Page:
Note, however, that FKR games are Simulationist and not Narrativist. The key here is exploring a living world and interacting with it, with the "story" being emergent, rather than explicitly weaving a story together or following the GM's pre-planned story. However, this simulation relies more on Referee judgement than on complex rules, except for specific situations where, again, there is danger and luck plays a part.

I am now in love with this concept of FKR, and it may inspire my future game design!

Wednesday, September 13, 2023

Starfield Video Game Review

I began playing the new video game, Starfield, immediately when it came out, and I have clocked 18.9 hours in it. It is thus a good time to review it for the benefit of my readers, based on my experience with the game. Note that I am greatly enjoying Starfield, and that I was drawn deeply into it in a manner which did not happen to me with video games since Cyberpunk 2077.

My System Specs:

  • AMD Ryzen 5700X CPU.
  • 32 GB RAM DDR 4.
  • AMD Radeon RX 6700 XT 12 GB VRAM.
  • MVMe SSD.

Rating: 7/10


This is an enjoyable game, but flawed. It is also a very typical Bethesda game. If you enjoyed Fallout 4 and Skyrim, by all means give Starfield a try. If not, you may consider waiting for a discount on it in a few months, as well as for quality-of-life and graphics mods.

I made an effort to keep this review spoiler-free.

The Good

  • Starfield's space and ground combat, while not perfect, are highly enjoyable to me, with a vast array of weapons having different "feel" to each.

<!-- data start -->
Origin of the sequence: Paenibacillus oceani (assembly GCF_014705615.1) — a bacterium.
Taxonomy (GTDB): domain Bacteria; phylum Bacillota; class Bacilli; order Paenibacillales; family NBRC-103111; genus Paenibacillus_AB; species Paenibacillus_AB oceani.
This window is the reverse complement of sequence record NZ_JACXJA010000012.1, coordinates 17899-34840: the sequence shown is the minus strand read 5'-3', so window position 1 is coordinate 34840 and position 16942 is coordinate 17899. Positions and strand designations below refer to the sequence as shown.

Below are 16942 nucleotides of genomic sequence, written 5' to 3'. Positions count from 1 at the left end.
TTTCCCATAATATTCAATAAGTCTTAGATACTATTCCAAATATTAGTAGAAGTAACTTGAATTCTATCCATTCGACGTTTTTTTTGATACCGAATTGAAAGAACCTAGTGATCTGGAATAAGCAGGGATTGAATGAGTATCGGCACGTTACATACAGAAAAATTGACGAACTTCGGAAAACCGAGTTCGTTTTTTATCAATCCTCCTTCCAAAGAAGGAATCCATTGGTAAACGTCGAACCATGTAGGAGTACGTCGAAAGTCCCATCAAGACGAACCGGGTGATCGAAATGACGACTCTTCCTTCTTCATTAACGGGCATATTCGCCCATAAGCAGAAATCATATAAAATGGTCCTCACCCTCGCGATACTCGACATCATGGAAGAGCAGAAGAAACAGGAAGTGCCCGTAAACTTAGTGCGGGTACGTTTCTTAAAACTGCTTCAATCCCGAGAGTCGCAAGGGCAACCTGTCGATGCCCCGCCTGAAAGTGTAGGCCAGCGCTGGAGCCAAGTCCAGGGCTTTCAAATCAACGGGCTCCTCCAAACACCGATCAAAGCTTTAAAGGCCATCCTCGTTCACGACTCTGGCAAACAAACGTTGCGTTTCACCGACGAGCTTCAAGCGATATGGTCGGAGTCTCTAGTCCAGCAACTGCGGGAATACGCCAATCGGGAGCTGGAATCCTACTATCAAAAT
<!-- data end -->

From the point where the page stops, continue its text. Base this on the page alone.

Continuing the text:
• The engine runs smoothly on my good machine at 54 FPS on average, on maximum settings, with relatively few bugs in my case so far.
  • Side missions are quite often very fun and interesting, with different worlds having different flavors. As expected from Bethesda.
  • The musical score is amazing!
  • I like the crafting and outpost system, which is an upgrade from the Fallout 4 system, which I liked very much.
  • I like exploration! While the content is procedurally generated, which is a disadvantage, I enjoy visiting the various planets and feeling like a space explorer.
  • Mercifully, the game lets you "fast travel" quite easily, with certain limitations, conveniently even between star systems, though I usually avoid doing this as flavor. But, see below for the associated flaw.
The Bad

  • The engine used by Starfield is Bethesda's own Creation Engine, in what is marked as its second version. However, the original engine from 2011 still shows up very clearly under the layers of new paint, with all the associated aspects. It feels like a 2011 game in some respects. The engine aged poorly, with multiple content "cells" gated by loading screen between them as in Skyrim/Fallout 4 and with graphics that look dated even on maximum settings.
  • Enemies are not very varied; you have alien monsters on life-bearing worlds, which are often similar to each other across worlds, and about 4 hostile or semi-hostile factions repeatedly thrown at you.